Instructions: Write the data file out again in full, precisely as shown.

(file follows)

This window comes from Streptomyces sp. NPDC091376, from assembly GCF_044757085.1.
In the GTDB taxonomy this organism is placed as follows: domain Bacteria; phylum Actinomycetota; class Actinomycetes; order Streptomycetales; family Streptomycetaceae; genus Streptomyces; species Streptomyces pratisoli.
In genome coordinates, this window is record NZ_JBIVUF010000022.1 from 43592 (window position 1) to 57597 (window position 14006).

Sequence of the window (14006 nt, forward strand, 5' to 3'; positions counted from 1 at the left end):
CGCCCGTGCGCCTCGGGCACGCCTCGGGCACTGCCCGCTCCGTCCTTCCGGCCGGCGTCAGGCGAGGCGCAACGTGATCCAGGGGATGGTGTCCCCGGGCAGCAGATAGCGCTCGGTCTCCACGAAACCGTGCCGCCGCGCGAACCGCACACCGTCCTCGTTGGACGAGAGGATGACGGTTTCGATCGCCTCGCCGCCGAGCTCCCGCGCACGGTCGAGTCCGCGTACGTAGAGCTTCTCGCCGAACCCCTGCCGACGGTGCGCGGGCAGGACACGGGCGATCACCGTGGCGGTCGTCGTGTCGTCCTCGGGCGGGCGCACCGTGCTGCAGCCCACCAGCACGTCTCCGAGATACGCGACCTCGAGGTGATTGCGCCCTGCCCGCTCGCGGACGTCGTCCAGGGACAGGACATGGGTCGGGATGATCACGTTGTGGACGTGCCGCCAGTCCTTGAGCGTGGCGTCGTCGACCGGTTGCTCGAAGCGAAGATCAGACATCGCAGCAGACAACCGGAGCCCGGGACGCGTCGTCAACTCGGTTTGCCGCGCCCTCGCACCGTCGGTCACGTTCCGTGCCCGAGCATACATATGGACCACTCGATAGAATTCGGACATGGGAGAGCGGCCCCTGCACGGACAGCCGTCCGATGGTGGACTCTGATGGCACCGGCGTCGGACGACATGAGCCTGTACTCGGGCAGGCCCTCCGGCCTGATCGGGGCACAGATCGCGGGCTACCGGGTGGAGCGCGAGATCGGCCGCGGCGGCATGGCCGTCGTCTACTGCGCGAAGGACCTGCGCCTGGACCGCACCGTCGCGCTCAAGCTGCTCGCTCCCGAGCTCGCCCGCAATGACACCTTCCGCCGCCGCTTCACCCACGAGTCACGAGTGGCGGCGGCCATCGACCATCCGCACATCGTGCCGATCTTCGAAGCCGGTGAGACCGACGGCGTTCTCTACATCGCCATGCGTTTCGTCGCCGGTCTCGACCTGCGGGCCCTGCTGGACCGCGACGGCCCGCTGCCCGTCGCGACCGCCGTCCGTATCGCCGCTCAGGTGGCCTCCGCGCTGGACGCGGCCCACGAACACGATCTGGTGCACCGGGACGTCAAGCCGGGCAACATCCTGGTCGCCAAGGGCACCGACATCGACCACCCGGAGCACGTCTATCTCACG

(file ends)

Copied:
This window comes from Streptomyces sp. NPDC091376, from assembly GCF_044757085.1.
In the GTDB taxonomy this organism is placed as follows: domain Bacteria; phylum Actinomycetota; class Actinomycetes; order Streptomycetales; family Streptomycetaceae; genus Streptomyces; species Streptomyces pratisoli.
In genome coordinates, this window is record NZ_JBIVUF010000022.1 from 43592 (window position 1) to 57597 (window position 14006).

Sequence of the window (14006 nt, forward strand, 5' to 3'; positions counted from 1 at the left end):
CGCCCGTGCGCCTCGGGCACGCCTCGGGCACTGCCCGCTCCGTCCTTCCGGCCGGCGTCAGGCGAGGCGCAACGTGATCCAGGGGATGGTGTCCCCGGGCAGCAGATAGCGCTCGGTCTCCACGAAACCGTGCCGCCGCGCGAACCGCACACCGTCCTCGTTGGACGAGAGGATGACGGTTTCGATCGCCTCGCCGCCGAGCTCCCGCGCACGGTCGAGTCCGCGTACGTAGAGCTTCTCGCCGAACCCCTGCCGACGGTGCGCGGGCAGGACACGGGCGATCACCGTGGCGGTCGTCGTGTCGTCCTCGGGCGGGCGCACCGTGCTGCAGCCCACCAGCACGTCTCCGAGATACGCGACCTCGAGGTGATTGCGCCCTGCCCGCTCGCGGACGTCGTCCAGGGACAGGACATGGGTCGGGATGATCACGTTGTGGACGTGCCGCCAGTCCTTGAGCGTGGCGTCGTCGACCGGTTGCTCGAAGCGAAGATCAGACATCGCAGCAGACAACCGGAGCCCGGGACGCGTCGTCAACTCGGTTTGCCGCGCCCTCGCACCGTCGGTCACGTTCCGTGCCCGAGCATACATATGGACCACTCGATAGAATTCGGACATGGGAGAGCGGCCCCTGCACGGACAGCCGTCCGATGGTGGACTCTGATGGCACCGGCGTCGGACGACATGAGCCTGTACTCGGGCAGGCCCTCCGGCCTGATCGGGGCACAGATCGCGGGCTACCGGGTGGAGCGCGAGATCGGCCGCGGCGGCATGGCCGTCGTCTACTGCGCGAAGGACCTGCGCCTGGACCGCACCGTCGCGCTCAAGCTGCTCGCTCCCGAGCTCGCCCGCAATGACACCTTCCGCCGCCGCTTCACCCACGAGTCACGAGTGGCGGCGGCCATCGACCATCCGCACATCGTGCCGATCTTCGAAGCCGGTGAGACCGACGGCGTTCTCTACATCGCCATGCGTTTCGTCGCCGGTCTCGACCTGCGGGCCCTGCTGGACCGCGACGGCCCGCTGCCCGTCGCGACCGCCGTCCGTATCGCCGCTCAGGTGGCCTCCGCGCTGGACGCGGCCCACGAACACGATCTGGTGCACCGGGACGTCAAGCCGGGCAACATCCTGGTCGCCAAGGGCACCGACATCGACCACCCGGAGCACGTCTATCTCACG